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CAP celebrates the Servant’s Servant
Most of us who chose to become involved in the mission of the Christian Appalachian Project remember why we came. We came to serve. We were ready to teach, prepared to build; and anxious to alleviate. Some came to fix; others to lead and some to save, but we all came to serve. As we recall our service here, we by and large agree that we were most deeply touched and blessed by our direct experience with the people we served. It is interesting, then, when we look at one who has served here at CAP longer than any other person in our history, to consider the role that has kept her here so long.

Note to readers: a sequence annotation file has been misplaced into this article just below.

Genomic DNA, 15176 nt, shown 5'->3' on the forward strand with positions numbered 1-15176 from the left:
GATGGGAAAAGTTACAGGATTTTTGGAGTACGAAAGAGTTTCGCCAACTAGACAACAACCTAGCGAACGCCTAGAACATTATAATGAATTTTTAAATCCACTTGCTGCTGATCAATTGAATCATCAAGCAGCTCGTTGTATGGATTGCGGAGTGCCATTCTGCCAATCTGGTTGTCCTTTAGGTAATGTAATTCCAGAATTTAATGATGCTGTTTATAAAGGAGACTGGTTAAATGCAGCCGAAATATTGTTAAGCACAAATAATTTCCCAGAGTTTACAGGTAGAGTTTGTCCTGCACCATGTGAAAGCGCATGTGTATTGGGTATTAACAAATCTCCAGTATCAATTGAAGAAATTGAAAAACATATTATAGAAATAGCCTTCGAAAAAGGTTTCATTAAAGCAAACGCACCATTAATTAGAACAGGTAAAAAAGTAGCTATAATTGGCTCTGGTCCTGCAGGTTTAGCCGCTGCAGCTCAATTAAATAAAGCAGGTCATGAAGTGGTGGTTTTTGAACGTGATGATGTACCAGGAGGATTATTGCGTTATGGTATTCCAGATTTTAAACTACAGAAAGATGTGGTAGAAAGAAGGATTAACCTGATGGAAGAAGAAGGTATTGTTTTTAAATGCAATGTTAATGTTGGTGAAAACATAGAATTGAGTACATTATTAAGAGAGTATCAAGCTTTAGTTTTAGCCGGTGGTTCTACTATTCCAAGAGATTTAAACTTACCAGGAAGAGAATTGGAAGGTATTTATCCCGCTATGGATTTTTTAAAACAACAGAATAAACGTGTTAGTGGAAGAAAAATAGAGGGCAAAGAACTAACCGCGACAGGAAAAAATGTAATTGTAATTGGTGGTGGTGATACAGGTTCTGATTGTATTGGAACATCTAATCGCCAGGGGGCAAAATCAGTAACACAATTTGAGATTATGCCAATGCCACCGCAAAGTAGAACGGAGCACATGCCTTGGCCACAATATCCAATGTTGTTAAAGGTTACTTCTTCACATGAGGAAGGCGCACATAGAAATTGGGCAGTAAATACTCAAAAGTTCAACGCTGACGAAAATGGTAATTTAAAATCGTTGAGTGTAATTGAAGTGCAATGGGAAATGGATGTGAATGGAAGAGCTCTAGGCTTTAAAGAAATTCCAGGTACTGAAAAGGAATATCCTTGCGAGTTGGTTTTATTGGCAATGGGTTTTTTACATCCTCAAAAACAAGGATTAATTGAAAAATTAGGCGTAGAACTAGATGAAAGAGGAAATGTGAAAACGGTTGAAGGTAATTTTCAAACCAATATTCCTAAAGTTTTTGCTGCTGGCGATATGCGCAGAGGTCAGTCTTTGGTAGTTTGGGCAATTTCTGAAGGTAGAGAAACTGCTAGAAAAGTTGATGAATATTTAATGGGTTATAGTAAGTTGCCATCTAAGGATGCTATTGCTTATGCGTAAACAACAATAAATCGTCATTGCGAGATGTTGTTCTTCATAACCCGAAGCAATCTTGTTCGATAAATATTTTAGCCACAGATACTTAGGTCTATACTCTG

Daughters Erin (left) and Maureen (right) Kluesener surprised their mother, Kathy, as she celebrated her service to CAP.